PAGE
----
Today I want to review the expansion and subsequent shrinking of the Internet stock universe, and then relate that to the growth of today’s alternative energy stocks.
The story starts nearly two decades ago when early Internet businesses like Cisco (1990) and America Online (1992) were going public. Back then, investors didn’t recognize an Internet sector; Cisco was in the business of making routers (I remember writing about them before using them), while AOL was a service for people playing games. The World Wide Web came later.
Investors, noting these stocks, would have found Cisco categorized as a maker of electronic hardware, like old-timer Raytheon, and AOL categorized, perhaps, with Mattel in the game industry.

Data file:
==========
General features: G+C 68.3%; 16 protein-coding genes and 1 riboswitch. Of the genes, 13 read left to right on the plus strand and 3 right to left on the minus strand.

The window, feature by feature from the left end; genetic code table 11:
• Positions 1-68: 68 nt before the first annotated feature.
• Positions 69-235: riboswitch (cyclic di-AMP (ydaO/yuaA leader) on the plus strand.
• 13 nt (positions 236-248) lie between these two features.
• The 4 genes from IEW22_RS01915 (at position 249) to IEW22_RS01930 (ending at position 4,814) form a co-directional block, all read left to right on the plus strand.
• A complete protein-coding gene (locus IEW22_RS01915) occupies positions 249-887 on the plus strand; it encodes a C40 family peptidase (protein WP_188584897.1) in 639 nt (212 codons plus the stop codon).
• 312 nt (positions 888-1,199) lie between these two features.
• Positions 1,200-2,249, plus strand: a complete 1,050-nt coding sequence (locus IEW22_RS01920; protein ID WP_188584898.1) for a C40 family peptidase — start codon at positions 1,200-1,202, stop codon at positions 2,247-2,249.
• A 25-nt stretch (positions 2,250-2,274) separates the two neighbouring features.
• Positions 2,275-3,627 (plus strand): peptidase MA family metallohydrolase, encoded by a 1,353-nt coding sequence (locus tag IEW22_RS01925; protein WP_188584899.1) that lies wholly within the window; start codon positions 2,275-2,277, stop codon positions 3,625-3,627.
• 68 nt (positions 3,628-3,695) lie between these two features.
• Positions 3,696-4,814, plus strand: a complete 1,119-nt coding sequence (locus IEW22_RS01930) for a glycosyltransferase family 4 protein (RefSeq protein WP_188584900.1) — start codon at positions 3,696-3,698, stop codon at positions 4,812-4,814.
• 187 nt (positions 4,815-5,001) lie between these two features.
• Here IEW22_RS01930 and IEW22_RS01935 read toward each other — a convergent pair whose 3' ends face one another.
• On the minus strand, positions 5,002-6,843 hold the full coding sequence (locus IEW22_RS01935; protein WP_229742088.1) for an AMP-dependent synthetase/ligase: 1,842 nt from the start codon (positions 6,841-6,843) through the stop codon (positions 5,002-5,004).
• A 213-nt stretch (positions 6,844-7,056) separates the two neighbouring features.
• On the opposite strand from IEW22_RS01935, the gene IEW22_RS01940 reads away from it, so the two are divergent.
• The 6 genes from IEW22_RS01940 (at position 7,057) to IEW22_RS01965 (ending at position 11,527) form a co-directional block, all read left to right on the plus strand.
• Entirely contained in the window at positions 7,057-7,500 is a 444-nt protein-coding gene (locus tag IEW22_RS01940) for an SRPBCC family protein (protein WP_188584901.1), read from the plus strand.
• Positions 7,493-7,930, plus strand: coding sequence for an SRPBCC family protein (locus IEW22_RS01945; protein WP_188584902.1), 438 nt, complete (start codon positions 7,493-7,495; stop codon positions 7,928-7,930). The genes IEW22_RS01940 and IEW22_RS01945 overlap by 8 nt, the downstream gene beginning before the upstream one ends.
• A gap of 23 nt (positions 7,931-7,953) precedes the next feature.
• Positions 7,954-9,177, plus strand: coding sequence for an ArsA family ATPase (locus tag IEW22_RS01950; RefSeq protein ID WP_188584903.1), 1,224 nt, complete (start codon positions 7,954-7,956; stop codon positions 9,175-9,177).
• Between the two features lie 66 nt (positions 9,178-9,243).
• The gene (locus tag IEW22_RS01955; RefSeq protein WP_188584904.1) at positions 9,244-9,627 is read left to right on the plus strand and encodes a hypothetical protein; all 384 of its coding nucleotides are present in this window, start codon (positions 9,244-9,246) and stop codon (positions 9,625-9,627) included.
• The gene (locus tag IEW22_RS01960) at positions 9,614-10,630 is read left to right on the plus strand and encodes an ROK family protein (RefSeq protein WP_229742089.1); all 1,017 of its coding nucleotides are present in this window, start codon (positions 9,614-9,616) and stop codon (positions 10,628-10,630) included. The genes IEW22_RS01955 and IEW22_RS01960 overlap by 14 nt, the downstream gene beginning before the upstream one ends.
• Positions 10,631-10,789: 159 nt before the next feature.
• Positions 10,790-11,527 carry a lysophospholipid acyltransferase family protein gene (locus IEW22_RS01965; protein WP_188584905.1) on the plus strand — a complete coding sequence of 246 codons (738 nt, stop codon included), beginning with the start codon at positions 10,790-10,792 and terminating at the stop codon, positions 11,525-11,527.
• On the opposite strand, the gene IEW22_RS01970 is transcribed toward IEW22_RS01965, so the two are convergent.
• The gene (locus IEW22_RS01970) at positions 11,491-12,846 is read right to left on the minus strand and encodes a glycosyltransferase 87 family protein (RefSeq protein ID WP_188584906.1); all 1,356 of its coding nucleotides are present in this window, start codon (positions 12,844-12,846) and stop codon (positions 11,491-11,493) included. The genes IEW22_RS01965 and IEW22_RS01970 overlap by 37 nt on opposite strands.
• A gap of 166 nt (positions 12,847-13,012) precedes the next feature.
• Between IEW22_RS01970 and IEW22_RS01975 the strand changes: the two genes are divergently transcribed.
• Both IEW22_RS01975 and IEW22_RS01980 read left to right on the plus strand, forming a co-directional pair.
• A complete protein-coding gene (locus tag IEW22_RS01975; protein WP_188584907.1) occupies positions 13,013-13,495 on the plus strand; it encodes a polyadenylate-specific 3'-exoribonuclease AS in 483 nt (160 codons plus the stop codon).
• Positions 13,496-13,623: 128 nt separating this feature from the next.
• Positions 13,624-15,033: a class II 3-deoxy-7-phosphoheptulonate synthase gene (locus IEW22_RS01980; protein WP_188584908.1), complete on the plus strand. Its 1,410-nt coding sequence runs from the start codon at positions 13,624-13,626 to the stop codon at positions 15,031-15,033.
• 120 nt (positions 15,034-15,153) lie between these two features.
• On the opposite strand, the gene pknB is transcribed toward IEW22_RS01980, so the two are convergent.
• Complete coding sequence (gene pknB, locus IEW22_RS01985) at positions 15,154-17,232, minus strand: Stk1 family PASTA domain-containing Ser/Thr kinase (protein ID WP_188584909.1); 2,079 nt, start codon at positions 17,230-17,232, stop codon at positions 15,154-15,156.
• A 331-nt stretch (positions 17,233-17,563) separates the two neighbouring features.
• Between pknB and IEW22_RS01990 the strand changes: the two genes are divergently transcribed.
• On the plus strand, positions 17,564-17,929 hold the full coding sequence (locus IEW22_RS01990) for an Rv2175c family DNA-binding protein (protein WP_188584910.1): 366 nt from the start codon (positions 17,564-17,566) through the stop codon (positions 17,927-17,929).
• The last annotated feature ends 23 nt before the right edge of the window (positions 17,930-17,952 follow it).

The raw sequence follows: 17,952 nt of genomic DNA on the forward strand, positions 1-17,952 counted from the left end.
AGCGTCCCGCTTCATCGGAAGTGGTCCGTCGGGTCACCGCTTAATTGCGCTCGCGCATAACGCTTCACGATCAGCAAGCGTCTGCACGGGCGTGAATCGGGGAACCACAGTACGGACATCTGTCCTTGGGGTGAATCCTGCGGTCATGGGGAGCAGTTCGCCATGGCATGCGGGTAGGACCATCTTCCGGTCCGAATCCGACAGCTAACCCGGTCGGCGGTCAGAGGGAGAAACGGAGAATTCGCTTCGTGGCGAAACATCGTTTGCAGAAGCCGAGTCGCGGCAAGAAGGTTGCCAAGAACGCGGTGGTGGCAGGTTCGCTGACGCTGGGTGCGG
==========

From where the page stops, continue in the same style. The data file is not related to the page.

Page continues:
By the mid-90s, however, Wall Street was catching on, and analysts created the Internet sector as a catchall for these companies that were building new businesses where none had been imagined before. With the sector identified and labeled, its progress became measurable, and the outstanding progress of the stocks in the sector proved a magnet for more money.
A little later, Netscape and Yahoo! arrived to battle for the attention of the masses.
As the money rolled in, more companies were created and taken public, and before long, the Internet sector was crowded with stocks. Some developed hardware, some provided connectivity, some provided security and some provided content. But they remained commingled in that catchall Internet sector until the late-90s, when their numbers grew so large that they were separated into sub-categories.